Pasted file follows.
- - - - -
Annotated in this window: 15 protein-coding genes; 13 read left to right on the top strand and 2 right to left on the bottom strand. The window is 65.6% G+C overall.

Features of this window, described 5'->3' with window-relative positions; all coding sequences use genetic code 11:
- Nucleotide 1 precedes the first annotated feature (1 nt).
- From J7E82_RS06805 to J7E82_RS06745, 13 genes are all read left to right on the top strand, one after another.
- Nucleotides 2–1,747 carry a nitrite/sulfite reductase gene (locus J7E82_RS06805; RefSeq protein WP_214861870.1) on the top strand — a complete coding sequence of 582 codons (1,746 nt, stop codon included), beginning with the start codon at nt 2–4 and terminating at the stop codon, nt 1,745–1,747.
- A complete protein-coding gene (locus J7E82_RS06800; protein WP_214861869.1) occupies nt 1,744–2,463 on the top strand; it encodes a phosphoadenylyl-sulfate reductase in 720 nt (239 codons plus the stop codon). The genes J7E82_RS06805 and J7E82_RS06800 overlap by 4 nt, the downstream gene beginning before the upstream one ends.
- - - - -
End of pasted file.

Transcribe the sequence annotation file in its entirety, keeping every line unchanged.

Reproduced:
Annotated in this window: 15 protein-coding genes; 13 read left to right on the top strand and 2 right to left on the bottom strand. The window is 65.6% G+C overall.

Features of this window, described 5'->3' with window-relative positions; all coding sequences use genetic code 11:
- Nucleotide 1 precedes the first annotated feature (1 nt).
- From J7E82_RS06805 to J7E82_RS06745, 13 genes are all read left to right on the top strand, one after another.
- Nucleotides 2–1,747 carry a nitrite/sulfite reductase gene (locus J7E82_RS06805; RefSeq protein WP_214861870.1) on the top strand — a complete coding sequence of 582 codons (1,746 nt, stop codon included), beginning with the start codon at nt 2–4 and terminating at the stop codon, nt 1,745–1,747.
- A complete protein-coding gene (locus J7E82_RS06800; protein WP_214861869.1) occupies nt 1,744–2,463 on the top strand; it encodes a phosphoadenylyl-sulfate reductase in 720 nt (239 codons plus the stop codon). The genes J7E82_RS06805 and J7E82_RS06800 overlap by 4 nt, the downstream gene beginning before the upstream one ends.